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Damping Study of Hybrid Nano Composites by Low Velocity

Damping Study of Hybrid Nano Composites by Low Velocity

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Proceedings of International Conference on Aerospace Science and Technology 26-28 June 2008, Bangalore, India

INCAST 2008 - 026
DAMPING STUDY OF HYBRID NANO COMPOSITES BY LOW VELOCITY IMPACT
Composites Technology Centre, Department of Aerospace Engineering, I.I.T Madras, Chennai-600036, India, ramanv@iitm.ac.in

R. Velmurugan, P. Jeyaprakash and G.Balaganesan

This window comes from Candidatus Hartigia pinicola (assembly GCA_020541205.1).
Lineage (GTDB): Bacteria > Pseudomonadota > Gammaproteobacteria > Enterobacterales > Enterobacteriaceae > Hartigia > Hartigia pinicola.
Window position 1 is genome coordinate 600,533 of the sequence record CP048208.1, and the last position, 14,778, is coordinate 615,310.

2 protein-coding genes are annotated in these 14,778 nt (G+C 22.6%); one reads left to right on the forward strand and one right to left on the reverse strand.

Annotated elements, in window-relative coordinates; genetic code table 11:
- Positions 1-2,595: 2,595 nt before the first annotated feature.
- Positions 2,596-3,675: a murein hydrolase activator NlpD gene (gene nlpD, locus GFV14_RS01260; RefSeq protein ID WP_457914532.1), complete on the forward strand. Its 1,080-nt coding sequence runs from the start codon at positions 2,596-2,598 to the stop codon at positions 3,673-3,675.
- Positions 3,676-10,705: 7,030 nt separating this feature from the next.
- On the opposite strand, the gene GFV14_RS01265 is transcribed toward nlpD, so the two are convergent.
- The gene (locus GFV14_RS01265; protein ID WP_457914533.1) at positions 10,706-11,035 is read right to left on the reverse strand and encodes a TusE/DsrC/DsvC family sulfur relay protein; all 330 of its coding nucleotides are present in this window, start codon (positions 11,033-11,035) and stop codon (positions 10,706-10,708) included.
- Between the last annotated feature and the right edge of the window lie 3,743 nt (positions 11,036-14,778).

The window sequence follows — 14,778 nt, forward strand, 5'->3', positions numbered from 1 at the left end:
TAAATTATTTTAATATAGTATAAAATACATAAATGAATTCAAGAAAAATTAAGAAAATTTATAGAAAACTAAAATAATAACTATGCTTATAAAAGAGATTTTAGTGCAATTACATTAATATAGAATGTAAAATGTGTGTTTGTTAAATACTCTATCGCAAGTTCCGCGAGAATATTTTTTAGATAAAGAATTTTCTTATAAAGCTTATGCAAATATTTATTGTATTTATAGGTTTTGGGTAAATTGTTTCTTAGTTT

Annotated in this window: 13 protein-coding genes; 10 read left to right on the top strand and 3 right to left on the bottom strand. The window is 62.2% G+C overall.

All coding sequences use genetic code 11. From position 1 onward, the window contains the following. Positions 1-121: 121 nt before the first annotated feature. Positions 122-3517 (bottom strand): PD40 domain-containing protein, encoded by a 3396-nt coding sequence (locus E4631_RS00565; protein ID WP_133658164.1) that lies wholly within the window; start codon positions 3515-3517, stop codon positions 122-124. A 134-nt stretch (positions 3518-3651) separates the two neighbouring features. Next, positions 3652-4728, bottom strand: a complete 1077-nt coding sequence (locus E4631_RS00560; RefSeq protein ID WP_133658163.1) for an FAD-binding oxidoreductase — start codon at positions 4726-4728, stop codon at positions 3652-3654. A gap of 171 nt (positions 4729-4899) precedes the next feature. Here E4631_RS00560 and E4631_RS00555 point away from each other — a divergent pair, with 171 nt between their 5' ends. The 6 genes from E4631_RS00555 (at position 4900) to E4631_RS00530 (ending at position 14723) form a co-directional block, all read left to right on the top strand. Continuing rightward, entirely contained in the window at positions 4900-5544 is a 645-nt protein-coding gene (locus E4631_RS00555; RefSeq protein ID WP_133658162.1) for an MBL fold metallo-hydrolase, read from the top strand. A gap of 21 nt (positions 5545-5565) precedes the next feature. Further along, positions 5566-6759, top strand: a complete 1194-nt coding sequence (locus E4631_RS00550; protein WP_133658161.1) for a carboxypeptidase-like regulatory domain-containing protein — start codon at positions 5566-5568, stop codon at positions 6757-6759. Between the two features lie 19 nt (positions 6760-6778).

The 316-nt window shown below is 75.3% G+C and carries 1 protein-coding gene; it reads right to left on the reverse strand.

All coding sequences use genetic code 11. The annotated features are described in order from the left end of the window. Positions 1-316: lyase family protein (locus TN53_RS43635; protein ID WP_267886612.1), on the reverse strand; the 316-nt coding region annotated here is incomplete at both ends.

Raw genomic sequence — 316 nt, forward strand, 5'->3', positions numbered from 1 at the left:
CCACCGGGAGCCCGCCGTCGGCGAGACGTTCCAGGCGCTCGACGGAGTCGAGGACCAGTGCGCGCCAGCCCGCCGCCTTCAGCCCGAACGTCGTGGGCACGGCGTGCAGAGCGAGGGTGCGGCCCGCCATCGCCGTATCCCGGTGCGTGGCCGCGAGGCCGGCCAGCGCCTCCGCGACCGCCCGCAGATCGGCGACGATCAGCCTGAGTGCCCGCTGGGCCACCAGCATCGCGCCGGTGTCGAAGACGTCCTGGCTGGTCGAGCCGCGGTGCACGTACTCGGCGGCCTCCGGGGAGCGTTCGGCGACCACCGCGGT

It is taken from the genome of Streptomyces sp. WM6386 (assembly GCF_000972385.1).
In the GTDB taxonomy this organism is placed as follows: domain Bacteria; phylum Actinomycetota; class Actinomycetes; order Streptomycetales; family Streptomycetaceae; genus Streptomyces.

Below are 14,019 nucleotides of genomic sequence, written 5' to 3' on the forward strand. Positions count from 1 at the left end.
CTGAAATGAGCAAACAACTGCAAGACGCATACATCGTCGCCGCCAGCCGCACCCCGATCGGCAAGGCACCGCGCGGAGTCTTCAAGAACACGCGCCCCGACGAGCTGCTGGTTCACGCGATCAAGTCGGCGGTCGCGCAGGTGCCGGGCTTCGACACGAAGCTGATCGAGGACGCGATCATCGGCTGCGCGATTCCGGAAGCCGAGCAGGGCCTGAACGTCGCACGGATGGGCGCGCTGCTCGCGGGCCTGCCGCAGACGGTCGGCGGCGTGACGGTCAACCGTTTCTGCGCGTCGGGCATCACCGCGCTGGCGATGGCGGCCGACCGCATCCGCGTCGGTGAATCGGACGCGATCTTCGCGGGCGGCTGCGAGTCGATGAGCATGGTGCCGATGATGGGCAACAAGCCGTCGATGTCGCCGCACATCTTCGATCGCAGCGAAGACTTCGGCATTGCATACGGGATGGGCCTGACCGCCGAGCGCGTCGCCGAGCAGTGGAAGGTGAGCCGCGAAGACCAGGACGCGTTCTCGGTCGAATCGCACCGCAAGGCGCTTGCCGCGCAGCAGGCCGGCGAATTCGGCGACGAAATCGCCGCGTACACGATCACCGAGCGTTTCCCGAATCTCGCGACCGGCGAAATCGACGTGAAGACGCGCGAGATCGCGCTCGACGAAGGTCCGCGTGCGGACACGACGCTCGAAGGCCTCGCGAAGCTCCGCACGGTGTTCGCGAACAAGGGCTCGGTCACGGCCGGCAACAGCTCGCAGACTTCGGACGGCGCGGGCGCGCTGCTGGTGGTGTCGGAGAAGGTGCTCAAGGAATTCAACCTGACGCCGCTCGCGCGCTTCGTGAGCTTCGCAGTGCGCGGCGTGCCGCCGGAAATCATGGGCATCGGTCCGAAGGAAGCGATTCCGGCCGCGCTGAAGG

ABSTRACT: Conventional metals are replaced by the composites in most of the high performance area and now it’s also finding application in commercial industries. Traditional fiber reinforced polymer (FRP) composites are improved over the years with respect to their material properties and have gained an important place in the aero, naval and automobile industries. In the above industries epoxy resin and glass fiber are the most commonly used polymer matrix and fiber reinforcement respectively. Now days the properties of composites are improved using fillers in the size of nano level as reinforcement. Fillers like nano metal powders or inorganic clays with some treatment like chemical modification to its surface provide better performance than its original or natural structure. From the literature it has been found that montmorillonite (MMT) clay provides better properties to the composite and this MMT clay is the organically modified form of bentonite clay. MMT clay filled composites show competitive mechanical and vibration damping properties to fiber reinforced composites. Damping properties of glass fiber reinforced and nano clay filled hybrid composites has to be studied to improve the properties, because in the aero space industries vibration damping is considered as one of the important material property. In this work epoxy, glass fiber and montmorillonite clay are used to prepare the hybrid composite laminates by hand lay-up method. The laminates are prepared using 3layers of glass woven roving mates of 610gsm and MMT clay content varied from 0%, 1%, 3% and 5%. The impact test is performed using drop mass setup and the sharp nose projectiles are used for the test. A weight of 2.45kg is dropped from different heights and the time-amplitude response is captured using accelerometer and Data Acquisition System (DAQ) of National Instruments. The damping factor is calculated by logarithmic decrement method and the results show considerable variation due to nano clay addition. Keywords: Hybrid composite, Low velocity impact, damping response and montmorillonite clay INTRODUCTION When there is a need of light weight and high strength material, composites are the one of the best materials to choose. The mechanical properties, chemical resistance, environmental resistance etc., are the advantages of composites over the conventional metals. Traditional fiber-reinforced composites have improved over the years with respect to their material properties and have gained considerable acceptance in the aerospace industry [1]. Generally, the in-plane properties of the fiber/polymer composite are defined by the fiber properties, while the properties along the thickness dimension are defined by the characteristics of the matrix resin. Epoxy resin is the most commonly used polymer matrix with reinforcing fibers for advanced composites applications. The resins of this class have good stiffness, specific strength, dimensional stability and chemical resistance and show considerable adhesion to the embedded fiber. Using an additional phase (e.g., inorganic fillers) to strengthen the properties of epoxy resins has become a common practice. Nano-phased matrix based on organic polymers and inorganic clay minerals consisting of silicate layers such as montmorillonite (MMT) have attracted great interest because they frequently exhibit unexpected properties including reduced gas permeability, improved solvent resistance, and superior mechanical and enhanced flame-retardant properties. Different polymer/clay nanocomposites have been successfully synthesized by incorporating clay in various polymer matrixes such as polyamides polyimides, epoxy, polyurethane, poly (ethylene terephthalate) and polypropylene. The commonly used techniques for processing clay-filled nanocomposite are twin-screw extruder, highshear mixer, as well as two-/three-roll mill. For solution mixing sonication is the process which gives the improved results. Hybrid composites are made using two reinforcements in a matrix. The reinforcement may be like carbon/glass fibres, carbon/kevlar fibres and glass/natural fibres. In this area the study of vibration properties of fiber and nano particle reinforcement was limited.